Velocity®Ultra
Gameplay 9
Graphics 7
Sound 8

Velocity Ultra doesn’t exactly excel in the visual department, but it more than makes up for it with the addictive gameplay. At first glance it looks like a pure vertical shooter, but later levels introduce some nice puzzle elements. With fifty standard levels and plenty of unlockable challenges the game offers more than enough value for money.

Gameplay: Blends classic shooting with some modern puzzle solving.

Graphics: Functional but nothing outstanding.

Sound: Some nice old school style tunes

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Velocity®Ultra

Developer: Curve Digital / Futurlab | Publisher: Curve Digital | Release Date: 2013 | Genre: Action / Indie / Shooter / Puzzle | Website: Official Website | Purchase: Steam

When a star collapse causes a black hole you and your experimental Quarp Jet is sent in to rescue the nearby survivors. With the power to all mining ships and stations knocked out by the black hole the survivors have sealed themselves in life pods to await extraction. To make matters worse, some hostile forces have taken the opportunity to attack, further complicating your mission.

Your Quarp Jet is no ordinary space craft and besides being armed with guns and bombs can also teleport. Close range teleportation allow you to bypass obstacles or maneuver around enemies while long range teleportation is essential for navigating the maze like levels. Velocity Ultra might have the appearance of a straightforward arcade style shooter, but it actually has much more in common with a puzzle title.

Your main goal on each level is to rescue the survivors and you need to gather up a certain amount to proceed. Survivors are scattered all over the place and while they are easy to spot in early levels things soon become a bit trickier with the introduction of shields and switches. Switches need to be shot in order to remove the corresponding shield, but you might have to warp back to certain junction points as you don’t always encounter the switches in the right order. Fortunately you can drop teleportation beacons and bring up a handy map screen to help you plan your route through each level.

You have a time limit on each level so you can’t just keep jumping back and forth all the time, which makes some of the larger mazes quite tricky to complete. Your screen also never stops scrolling so while you can touch walls without being destroyed, it is fatal if you get trapped in a dead end by the scroll. You’ll also face some enemies and while these guys spew hordes of bullets in your direction you can take multiple hits before exploding making them less of a threat. Health pickups are also available and there are no boss fights so don’t expect the challenge in this game to stem from the enemies.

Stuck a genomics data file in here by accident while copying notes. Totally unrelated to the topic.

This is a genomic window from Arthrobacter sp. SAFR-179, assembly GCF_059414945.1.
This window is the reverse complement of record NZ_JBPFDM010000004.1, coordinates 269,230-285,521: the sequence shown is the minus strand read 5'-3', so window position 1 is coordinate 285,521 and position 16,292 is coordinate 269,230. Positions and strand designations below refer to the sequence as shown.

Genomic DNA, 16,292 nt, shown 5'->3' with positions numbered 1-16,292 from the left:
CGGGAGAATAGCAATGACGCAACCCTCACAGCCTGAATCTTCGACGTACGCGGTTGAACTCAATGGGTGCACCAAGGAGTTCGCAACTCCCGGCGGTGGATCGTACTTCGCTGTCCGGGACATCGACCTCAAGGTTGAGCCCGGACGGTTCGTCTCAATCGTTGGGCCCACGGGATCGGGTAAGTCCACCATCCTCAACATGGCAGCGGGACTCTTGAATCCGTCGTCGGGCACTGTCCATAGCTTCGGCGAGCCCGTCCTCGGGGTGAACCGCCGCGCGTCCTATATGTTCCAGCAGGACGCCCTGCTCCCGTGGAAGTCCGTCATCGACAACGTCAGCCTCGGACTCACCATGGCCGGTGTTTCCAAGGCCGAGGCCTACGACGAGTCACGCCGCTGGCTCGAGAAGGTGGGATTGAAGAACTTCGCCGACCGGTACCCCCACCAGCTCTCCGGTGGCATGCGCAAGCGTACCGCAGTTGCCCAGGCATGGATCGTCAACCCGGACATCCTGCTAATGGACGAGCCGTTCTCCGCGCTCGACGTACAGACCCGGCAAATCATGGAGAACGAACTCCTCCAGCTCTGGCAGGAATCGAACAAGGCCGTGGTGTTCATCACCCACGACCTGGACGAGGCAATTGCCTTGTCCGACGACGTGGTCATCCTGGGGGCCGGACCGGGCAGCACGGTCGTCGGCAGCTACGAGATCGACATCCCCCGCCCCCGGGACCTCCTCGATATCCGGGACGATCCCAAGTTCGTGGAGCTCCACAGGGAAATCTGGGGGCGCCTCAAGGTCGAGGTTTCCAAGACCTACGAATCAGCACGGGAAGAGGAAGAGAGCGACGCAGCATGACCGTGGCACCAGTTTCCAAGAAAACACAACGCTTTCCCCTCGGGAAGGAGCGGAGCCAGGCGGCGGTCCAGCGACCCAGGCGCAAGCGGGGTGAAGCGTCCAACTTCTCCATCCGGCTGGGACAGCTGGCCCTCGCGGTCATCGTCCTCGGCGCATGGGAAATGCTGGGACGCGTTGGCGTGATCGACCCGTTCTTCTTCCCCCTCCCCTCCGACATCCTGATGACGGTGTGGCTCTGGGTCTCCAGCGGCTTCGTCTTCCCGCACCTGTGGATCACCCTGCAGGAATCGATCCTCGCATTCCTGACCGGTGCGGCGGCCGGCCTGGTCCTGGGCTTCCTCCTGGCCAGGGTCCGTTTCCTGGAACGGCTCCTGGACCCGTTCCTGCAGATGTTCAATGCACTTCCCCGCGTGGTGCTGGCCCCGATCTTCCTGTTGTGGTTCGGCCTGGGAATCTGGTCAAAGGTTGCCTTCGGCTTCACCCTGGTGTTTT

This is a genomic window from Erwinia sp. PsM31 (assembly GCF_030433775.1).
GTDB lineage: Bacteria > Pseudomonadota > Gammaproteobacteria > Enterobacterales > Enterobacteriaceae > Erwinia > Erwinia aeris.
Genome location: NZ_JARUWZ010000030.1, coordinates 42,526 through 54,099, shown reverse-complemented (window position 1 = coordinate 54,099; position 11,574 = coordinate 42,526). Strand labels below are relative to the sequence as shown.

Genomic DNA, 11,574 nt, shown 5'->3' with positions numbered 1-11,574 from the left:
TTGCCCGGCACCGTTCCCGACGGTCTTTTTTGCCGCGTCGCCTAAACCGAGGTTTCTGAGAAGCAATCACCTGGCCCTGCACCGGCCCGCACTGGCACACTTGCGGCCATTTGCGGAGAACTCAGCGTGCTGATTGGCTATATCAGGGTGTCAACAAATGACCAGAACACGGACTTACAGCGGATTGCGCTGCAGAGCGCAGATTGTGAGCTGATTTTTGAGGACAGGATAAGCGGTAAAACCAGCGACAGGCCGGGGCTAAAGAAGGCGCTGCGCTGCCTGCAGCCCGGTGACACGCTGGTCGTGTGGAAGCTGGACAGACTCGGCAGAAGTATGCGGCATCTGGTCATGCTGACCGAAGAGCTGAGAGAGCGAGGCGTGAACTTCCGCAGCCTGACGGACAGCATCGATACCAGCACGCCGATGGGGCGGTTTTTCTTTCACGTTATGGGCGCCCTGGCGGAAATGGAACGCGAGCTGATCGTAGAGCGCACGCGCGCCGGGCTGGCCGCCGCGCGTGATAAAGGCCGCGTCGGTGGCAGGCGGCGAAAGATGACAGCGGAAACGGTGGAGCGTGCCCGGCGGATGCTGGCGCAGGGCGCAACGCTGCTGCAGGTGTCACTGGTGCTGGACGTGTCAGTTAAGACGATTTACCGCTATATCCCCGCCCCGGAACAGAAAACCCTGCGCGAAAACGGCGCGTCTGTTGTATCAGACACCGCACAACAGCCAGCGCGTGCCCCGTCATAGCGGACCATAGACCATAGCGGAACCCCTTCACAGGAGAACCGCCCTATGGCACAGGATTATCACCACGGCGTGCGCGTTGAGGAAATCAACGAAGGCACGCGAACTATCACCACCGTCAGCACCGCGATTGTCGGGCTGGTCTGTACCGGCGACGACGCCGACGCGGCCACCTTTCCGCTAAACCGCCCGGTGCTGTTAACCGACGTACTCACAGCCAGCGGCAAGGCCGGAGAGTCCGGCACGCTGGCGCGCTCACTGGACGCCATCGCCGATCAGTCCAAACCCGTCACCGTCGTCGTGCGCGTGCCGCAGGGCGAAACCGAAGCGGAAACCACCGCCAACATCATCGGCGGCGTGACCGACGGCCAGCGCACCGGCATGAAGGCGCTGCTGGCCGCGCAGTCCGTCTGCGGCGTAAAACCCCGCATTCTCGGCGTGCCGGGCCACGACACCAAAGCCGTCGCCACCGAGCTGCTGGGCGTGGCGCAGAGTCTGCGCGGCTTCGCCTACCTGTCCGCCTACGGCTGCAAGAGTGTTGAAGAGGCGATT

At the end of each level you are graded on the amount of survivors you rescued, the time it took you to complete the level and the score you attained. Opening up new levels require a certain score so you might have to repeat some levels to improve your score in order to make progress. Replay value is further boosted by hidden tokens on each level that unlocks all kinds of new challenges that can be played outside the main story mode. These challenges range from completing a level without touching any walls to variations of Space Invaders, Snake and even Minesweeper. None of the mini-games will keep you busy for hours, but the inclusion is a nice touch. The game also has full Steamworks integration with the usual leaderboards, achievements and trading cards.

I played the game using an Xbox 360 controller and found the Quarp Jet to be quite responsive. You can only shoot in one direction, but can launch bombs in the four cardinal directions which are essential for hitting switches behind and to the sides of your craft. To perform a short range teleportation jump you have to hold down the teleport button and then select your destination with a crosshair. Since the screen does not stop scrolling while you are selecting your teleportation point it can make some of the jumps very tricky. Using a mouse instead of a controller analogue stick makes it a bit easier, but it is still a tricky maneuver to perform under high speed. The scroll speed isn’t too fast so this usually only becomes an issue on levels with a tight time limit where you have to make liberal use of your boost button.

The high resolution visuals look nice enough and use a simple, uncluttered style for everything. Bullets are impossible to miss and everything is color coded so you are never in any doubt about which switches to shoot. The only problem is that there is no visual variation between levels, which means that level 50 only differs in layout from level one. Growing up with arcade shooters I am a big fan of pixel art in these types of games so the visual style in Velocity Ultra didn’t really grab me but this is a personal preference. The audio is nice with some tunes that really capture the old school vibe of the genre. Sound effects are also pretty decent with the shattering glass being particularly satisfying.

The puzzle element really helps Velocity Ultra to stand out from the crowd and the game is challenging without being frustrating. As long as you don’t expect a bullet hell shooter and don’t mind exercising your brain more than your trigger finger you will enjoy this game.

*Review originally published December 2013.

System Requirements

  • OS: Windows XP, Windows 7, Windows 8
  • Memory: 2 GB RAM
  • Graphics: NDIVIA GeForce series 512MB, AMD(ATI) Radeon series 512MB
  • Hard Drive: 650 MB available space
  • Sound Card: DirectX compatible

Network: Broadband Internet connection

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